Larkin and Hubbard: From Soap to Antiques and Collectibles
Ever since three nine- and ten-year-old chums and I (unbeknown to our parents, of course) ventured to walk the four or five miles through terra-incognita streets to Boston‘s Museum of Fine Arts, guided only by a Gulf Oil Co. street map, I was smitten by the antiquities, travel and collectibles “bug,” seeking the unusual.
Among the most interesting antiques and collectibles that I have found are those of the J.D. Larkin Furniture Co. and Elbert Hubbard’s Roycrofters commune. The 1900s Larkin bookcase-desks and the creative 1900-1927 Roycrofter publications have become desirable collectibles.
The creative symbiosis that was born out of the joining of the families of John D. Larkin and Elbert Hubbard in Buffalo and East Aurora, New York, resulted in developing Larkin’s Sweet Home Soap Co. into a remarkably successful business.
Larkin married Hubbard’s sister, Anna Frances Hubbard. Larkin knew the soap business, but Hubbard was a pioneer in innovative marketing techniques using premiums, coupons, trading cards and even recruiting housewives as sales agents. The late-19th century was also the era of the booming mail-order catalog giants, Montgomery Ward; Sears, Roebuck; and others. Thanks in part to Hubbard’s efforts, Larkin’s catalogs enjoyed wide, successful distribution.
Influential Artisans Commune Established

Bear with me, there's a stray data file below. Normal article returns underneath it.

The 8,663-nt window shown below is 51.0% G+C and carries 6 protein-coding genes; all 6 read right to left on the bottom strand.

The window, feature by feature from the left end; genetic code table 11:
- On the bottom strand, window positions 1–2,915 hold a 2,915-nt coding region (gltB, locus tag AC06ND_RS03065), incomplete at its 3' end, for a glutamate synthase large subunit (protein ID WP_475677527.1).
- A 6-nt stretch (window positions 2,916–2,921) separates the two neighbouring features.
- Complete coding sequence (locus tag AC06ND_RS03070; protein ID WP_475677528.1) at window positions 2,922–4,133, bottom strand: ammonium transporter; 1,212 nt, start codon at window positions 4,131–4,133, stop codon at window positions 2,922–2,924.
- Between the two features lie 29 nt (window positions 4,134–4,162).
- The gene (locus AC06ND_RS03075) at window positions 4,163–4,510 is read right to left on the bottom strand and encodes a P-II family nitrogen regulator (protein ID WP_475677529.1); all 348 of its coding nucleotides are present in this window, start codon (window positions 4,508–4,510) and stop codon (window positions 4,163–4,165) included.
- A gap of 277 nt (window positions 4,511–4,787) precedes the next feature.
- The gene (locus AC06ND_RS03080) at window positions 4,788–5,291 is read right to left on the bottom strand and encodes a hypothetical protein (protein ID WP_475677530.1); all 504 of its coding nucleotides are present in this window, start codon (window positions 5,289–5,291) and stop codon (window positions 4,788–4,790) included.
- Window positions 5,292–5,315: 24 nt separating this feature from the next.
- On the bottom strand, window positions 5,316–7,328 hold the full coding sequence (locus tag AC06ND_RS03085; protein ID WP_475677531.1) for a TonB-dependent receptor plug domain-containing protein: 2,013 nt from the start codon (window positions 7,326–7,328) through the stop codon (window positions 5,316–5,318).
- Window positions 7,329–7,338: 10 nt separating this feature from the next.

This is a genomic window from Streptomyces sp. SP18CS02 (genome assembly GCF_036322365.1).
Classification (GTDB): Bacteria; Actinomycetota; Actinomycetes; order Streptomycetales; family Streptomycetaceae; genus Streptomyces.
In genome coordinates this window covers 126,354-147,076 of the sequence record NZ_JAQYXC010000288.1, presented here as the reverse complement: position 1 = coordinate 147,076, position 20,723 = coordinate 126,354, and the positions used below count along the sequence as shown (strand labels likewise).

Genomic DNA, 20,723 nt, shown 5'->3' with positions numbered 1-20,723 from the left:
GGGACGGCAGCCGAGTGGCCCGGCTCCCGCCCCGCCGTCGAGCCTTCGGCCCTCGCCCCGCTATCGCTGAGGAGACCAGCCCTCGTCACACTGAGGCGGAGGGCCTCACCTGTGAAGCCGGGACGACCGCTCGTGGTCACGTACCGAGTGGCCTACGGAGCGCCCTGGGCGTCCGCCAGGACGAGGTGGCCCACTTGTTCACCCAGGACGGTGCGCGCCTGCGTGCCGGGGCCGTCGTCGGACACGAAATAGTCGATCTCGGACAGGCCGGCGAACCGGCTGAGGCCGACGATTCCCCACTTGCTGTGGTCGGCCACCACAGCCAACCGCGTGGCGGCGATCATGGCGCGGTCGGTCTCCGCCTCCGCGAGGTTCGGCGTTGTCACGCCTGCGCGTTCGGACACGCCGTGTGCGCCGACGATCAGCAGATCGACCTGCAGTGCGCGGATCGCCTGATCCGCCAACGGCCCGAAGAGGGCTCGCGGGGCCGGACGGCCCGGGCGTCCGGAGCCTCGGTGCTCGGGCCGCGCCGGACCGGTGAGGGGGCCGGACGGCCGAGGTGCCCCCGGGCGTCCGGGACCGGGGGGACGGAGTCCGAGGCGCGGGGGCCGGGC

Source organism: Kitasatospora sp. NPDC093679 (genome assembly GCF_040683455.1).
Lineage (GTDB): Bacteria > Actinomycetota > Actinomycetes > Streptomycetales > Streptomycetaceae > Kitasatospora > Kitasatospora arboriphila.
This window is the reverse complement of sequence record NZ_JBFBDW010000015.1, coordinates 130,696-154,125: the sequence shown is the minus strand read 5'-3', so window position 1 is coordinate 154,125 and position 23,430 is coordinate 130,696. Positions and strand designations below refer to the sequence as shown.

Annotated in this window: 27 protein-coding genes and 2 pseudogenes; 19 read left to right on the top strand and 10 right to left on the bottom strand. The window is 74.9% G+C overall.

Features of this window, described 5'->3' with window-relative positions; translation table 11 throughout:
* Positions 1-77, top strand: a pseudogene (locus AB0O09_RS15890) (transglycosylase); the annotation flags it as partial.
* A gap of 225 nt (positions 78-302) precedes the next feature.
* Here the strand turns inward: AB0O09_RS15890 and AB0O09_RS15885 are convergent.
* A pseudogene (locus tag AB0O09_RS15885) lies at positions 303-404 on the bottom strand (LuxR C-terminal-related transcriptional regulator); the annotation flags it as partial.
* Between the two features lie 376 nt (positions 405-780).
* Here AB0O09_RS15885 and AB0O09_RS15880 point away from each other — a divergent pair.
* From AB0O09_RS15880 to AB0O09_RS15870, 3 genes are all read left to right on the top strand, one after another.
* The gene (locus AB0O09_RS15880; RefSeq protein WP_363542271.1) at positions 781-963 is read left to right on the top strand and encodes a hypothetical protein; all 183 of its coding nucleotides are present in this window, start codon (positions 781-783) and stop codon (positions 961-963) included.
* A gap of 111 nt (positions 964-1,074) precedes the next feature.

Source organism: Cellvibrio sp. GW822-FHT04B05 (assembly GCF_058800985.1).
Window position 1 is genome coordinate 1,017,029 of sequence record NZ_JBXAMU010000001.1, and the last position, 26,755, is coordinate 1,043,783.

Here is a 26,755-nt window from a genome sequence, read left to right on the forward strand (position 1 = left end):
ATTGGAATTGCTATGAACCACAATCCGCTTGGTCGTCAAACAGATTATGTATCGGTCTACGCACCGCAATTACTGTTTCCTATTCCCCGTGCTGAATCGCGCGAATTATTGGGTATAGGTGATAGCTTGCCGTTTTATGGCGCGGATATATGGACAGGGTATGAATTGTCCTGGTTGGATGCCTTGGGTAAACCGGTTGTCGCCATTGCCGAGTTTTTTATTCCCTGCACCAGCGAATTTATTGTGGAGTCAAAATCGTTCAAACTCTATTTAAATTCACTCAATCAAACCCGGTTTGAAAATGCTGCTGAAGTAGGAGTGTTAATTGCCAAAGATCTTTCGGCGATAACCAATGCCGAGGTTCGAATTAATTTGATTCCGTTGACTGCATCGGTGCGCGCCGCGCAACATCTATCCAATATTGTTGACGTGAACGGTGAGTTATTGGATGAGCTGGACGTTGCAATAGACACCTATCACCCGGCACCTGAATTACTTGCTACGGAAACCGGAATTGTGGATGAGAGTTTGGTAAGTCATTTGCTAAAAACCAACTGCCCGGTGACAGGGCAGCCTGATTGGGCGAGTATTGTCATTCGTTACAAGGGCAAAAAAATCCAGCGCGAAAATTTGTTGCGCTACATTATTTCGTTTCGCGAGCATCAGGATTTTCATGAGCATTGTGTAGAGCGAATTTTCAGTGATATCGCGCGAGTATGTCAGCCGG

It was during a trip to England in 1982 that Elbert Hubbard met William Morris,
furniture designer of the now antique and very collectible Morris Chair. Hubbard was impressed with the designer’s creative and artistic concepts. So much so that in 1895, Hubbard established a commune of artisans, leather workers, printers, metal smiths, bookbinders and artists. Hubbard named the commune the Roycrofters after a 16th-century religious order.
The Frontispiece for “The Note Book of Elbert Hubbard”
The Roycroft Press, with its unique art forms and innovative designs, filled a niche that was apparently waiting for Elbert Hubbard to serve its needs. His philosophical treatises, “Elbert Hubbard’s Scrap book,” “The Note Book of Elbert Hubbard,” “Little Journeys”; his inspiring pamphlet, “A Message To Garcia,” had printings totaling 40 million copies.
Most popular were his monthly magazines: The Fra, and The Philistine.
The photographs are from my own collectibles of these 100-year-old antiques. The
Roycrofters’ businesses hit their peak in 1910 with more than 500 artisans working in the Roycrofter commune.
Elbert Hubbard’s nationwide lectures enjoyed huge attendance. The commune
became a “point of interest” for so many visitors to East Aurora that the Roycrofters had to build a hotel and a museum to accommodate the flow of weekend groups that came to meet Hubbard, purchase his books and the Roycrofters’ furnishings, arts and crafts.
Working with his brother-in-law, the Larkin Furniture Factory was inaugurated. Utilizing the mass-production concepts that had been advancing after the Civil War, Larkin’s home-furnishings factory, aided by Hubbard’s creative marketing abilities, resulted in Buffalo becoming one of the most important centers for mass-produced American furniture at the turn of the 20th century.
Among these were the Larkin desk-bookcases, which were produced in several different combinations. The one pictured is of solid, quarter-sawn, white oak. The designs on the desk lid are hand cut. I was fortunate to find this excellent example in original condition, with the original locking key, on a trip to Colorado.
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